I am not good when it comes to diversions from the plan. I try to be. I sometimes think I am making great headway with this character flaw, and then something happens and I realize that, nope, I am not a "roll with the punches" kinda gal. Stuart Little comes to mind - the part in the book where Stuart has his date with Harriet Ames. Stuart plans out the day in vivid detail. As Stuart takes Harriet to his canoe he discovers that someone has vandalized his new boat. His plan of a peaceful afternoon on the water is now an impossibility. He is completely undone when it begins to rain and he cannot get over how beautiful the day was, in his mind. Harriet makes several suggestions, but Stuart is sulky and the date is ruined.
Today I was hit with one of those "divergent roads." Oh I know, the poet romanticizes the road and tells us how it will make all the difference if we will but take it. But I am here to say, I don't really want that road. I like my road; the one I've planned out, in my mind. It's quite nice actually. There are no hidden dangers lurking around unseen corners, no steep cliffs that one might veer off of in a fog, no jagged precipices to climb or slip and fall to a sudden death. Yes, my mind road is quite safe. Nothing unpleasantly unexpected ever happens there.
Alright, let me remove my Pollyannic glasses momentarily. I have lived enough life to know that that is not how things work. I know my road will diverge, and it will be uphill - sometimes straight uphill, in the searing heat, with no shade and only ravenous animals and maybe a really wicked blizzard. (I suppose that conflicts with the searing heat, but you get my meaning.) I know life is full of difficult providences and these provide opportunities for my faith to root out my fear. I know that things rarely go as planned, and I believe that is ultimately a good thing. But I am here to state, for the record, that I don't like it. I am sorry if that is a disappointment to some, but I recognize my Stuartness and I claim it.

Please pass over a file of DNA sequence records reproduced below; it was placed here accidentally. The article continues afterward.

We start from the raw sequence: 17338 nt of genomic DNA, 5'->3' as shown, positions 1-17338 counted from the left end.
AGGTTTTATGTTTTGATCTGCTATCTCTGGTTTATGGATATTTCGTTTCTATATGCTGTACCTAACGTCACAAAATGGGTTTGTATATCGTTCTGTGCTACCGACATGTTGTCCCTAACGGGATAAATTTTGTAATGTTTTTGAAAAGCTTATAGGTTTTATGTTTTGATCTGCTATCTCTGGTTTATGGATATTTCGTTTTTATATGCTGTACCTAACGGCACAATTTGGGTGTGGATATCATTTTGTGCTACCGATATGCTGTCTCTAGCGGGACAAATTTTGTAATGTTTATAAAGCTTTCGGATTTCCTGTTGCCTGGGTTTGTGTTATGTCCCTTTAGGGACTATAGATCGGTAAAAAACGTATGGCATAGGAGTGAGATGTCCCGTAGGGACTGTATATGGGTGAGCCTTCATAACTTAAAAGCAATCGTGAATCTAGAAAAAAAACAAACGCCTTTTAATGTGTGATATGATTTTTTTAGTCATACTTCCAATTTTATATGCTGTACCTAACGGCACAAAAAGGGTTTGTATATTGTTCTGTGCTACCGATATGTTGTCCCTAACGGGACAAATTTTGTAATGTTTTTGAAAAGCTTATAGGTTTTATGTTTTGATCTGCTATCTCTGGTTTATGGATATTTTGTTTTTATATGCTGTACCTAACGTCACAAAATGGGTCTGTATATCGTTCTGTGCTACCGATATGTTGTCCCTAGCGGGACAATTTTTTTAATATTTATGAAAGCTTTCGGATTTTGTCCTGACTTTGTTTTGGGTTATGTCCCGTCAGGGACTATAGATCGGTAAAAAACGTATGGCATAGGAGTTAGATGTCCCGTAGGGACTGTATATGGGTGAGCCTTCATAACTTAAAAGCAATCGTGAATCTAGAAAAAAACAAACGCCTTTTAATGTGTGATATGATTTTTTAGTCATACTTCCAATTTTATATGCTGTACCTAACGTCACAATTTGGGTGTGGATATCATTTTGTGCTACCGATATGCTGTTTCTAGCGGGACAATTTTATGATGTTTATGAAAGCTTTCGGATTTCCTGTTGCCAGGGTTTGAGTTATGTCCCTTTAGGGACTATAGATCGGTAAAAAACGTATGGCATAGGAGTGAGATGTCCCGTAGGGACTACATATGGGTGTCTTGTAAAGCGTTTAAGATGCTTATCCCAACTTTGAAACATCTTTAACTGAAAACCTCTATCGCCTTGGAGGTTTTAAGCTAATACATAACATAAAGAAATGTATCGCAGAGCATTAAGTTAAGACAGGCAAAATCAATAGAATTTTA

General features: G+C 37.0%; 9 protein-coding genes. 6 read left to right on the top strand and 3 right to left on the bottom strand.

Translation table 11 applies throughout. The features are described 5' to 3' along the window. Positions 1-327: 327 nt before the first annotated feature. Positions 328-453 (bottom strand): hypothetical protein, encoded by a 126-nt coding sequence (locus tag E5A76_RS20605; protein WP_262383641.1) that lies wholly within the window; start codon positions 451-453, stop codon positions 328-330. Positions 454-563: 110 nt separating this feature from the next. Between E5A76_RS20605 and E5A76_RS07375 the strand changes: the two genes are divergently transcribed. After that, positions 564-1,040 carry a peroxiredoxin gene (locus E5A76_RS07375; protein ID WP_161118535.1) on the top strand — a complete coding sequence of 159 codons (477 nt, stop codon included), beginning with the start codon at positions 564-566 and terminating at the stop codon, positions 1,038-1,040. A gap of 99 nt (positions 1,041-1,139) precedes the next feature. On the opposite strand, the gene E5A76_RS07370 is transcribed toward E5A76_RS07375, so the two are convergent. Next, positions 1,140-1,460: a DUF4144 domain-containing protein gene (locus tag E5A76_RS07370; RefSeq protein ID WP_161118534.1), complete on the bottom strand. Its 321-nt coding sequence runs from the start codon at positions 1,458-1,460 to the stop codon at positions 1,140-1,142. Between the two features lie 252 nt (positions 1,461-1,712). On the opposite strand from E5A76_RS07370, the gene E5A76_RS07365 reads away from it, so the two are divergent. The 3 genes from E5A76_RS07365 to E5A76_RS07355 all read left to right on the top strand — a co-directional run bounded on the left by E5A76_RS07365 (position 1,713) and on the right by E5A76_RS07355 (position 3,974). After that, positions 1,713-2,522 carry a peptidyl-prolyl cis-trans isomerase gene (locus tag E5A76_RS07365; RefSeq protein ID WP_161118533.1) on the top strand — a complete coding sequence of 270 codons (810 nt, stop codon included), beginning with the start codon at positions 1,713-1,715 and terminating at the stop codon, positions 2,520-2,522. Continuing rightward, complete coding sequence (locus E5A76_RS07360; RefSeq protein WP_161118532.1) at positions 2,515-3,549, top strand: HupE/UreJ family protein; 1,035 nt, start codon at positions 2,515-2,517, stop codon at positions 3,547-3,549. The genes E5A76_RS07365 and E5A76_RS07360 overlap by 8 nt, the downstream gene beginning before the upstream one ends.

When Stuart falls apart and misses out on a lovely evening with Harriet because of his idolized plan, it is a comedic tragedy, and we laugh over Stuart's silliness and are thoughtful about what might have been. As an elementary teacher, this was a wonderful moral lesson that I fervently taught.
When I am faced with my own "Stuartness" it is mostly comedic, but in the quiet places I see it in all its ugliness and I realize I am storing up idols in my heart - idols of preconceived plans that must look a particular way and a defiant unwillingness to graciously accept a different road.
Today was one of those divergent road days. Not a Stuart-sized divergence, but a life-altering road into what looks to me to be sheer cliffs of disappointment. And so I went to my sustainer and helper. I confessed my Stuartness in His presence and sought wisdom and grace to make this journey. I prayed, "Lord keep my heart from being hardened." I wish I could say the fog lifted, the path cleared, and another road miraculously appeared. It has not. I have no answers though I fervently seek.
I do, however, have an assurance that I am not alone; that this difficulty is not unknown, and was in fact prepared for me ahead of time by the One who knows my deepest need. I have the knowledge that after this climb, if I trust in the one who leads me rather than my preconceived plan of what I pictured the road to be, I will have scaled another mountain and will be less "Stuarty" than before the trip.
I'm also pretty sure, although I cannot see it now, that the view from the top of this next hill will be unmatched.
Show me your ways, O Lord; teach me your paths. Lead me in your truth and teach me, for you are the God of my salvation; on you I wait all the day.